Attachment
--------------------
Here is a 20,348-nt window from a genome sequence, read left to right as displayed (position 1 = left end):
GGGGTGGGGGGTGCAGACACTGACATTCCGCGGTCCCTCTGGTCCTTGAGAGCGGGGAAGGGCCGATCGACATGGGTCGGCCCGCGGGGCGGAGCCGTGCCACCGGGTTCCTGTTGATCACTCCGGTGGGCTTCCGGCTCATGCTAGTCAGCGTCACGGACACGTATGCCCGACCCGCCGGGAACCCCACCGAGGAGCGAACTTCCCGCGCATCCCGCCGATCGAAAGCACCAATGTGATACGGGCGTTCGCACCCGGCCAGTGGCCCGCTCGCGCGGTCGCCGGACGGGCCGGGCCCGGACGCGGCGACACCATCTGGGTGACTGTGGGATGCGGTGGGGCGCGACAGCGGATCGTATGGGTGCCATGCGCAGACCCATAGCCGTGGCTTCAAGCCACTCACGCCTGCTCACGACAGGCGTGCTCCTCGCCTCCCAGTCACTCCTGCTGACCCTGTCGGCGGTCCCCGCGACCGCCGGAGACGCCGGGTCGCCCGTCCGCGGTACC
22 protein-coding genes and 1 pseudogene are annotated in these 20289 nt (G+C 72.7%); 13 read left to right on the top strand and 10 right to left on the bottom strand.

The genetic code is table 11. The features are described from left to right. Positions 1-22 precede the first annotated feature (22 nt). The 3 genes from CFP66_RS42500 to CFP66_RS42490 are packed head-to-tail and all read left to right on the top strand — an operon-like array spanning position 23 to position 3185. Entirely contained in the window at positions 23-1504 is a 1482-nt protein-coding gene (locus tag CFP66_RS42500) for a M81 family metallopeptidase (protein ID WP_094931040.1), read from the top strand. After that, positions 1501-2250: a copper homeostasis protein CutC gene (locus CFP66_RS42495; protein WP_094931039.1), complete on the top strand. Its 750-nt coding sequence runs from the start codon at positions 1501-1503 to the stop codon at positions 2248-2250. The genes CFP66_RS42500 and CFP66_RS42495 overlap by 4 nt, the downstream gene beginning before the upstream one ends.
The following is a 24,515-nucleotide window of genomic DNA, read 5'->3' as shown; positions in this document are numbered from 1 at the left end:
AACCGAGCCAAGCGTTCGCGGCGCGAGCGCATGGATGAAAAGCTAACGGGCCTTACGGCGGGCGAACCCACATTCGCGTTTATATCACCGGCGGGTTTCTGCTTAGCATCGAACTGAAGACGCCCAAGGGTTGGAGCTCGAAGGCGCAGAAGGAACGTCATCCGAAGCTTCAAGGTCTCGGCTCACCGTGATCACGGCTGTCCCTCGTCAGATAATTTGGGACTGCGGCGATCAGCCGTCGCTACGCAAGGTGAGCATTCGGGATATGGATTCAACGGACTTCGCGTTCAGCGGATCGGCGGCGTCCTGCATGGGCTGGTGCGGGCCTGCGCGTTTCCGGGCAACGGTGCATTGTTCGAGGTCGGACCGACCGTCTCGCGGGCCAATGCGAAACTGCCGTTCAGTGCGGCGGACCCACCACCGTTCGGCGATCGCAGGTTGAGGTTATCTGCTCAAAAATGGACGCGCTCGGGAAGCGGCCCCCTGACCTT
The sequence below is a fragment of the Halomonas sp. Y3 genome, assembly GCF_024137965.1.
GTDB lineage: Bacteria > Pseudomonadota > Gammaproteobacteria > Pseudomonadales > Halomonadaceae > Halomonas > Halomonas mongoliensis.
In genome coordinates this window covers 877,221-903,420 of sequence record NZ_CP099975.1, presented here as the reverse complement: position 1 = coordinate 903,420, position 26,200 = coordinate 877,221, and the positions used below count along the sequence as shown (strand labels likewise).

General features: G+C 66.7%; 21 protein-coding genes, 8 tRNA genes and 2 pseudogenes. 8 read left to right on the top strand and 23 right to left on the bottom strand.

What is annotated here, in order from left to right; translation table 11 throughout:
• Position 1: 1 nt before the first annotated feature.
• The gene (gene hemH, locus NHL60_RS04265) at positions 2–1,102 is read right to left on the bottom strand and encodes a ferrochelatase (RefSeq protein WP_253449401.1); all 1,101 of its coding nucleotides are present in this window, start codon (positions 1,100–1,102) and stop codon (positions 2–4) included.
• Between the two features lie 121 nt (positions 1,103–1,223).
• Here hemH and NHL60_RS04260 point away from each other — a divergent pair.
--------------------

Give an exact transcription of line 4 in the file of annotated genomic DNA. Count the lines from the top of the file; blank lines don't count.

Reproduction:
The genetic code is table 11. The features are described from left to right. Positions 1-22 precede the first annotated feature (22 nt). The 3 genes from CFP66_RS42500 to CFP66_RS42490 are packed head-to-tail and all read left to right on the top strand — an operon-like array spanning position 23 to position 3185. Entirely contained in the window at positions 23-1504 is a 1482-nt protein-coding gene (locus tag CFP66_RS42500) for a M81 family metallopeptidase (protein ID WP_094931040.1), read from the top strand. After that, positions 1501-2250: a copper homeostasis protein CutC gene (locus CFP66_RS42495; protein WP_094931039.1), complete on the top strand. Its 750-nt coding sequence runs from the start codon at positions 1501-1503 to the stop codon at positions 2248-2250. The genes CFP66_RS42500 and CFP66_RS42495 overlap by 4 nt, the downstream gene beginning before the upstream one ends.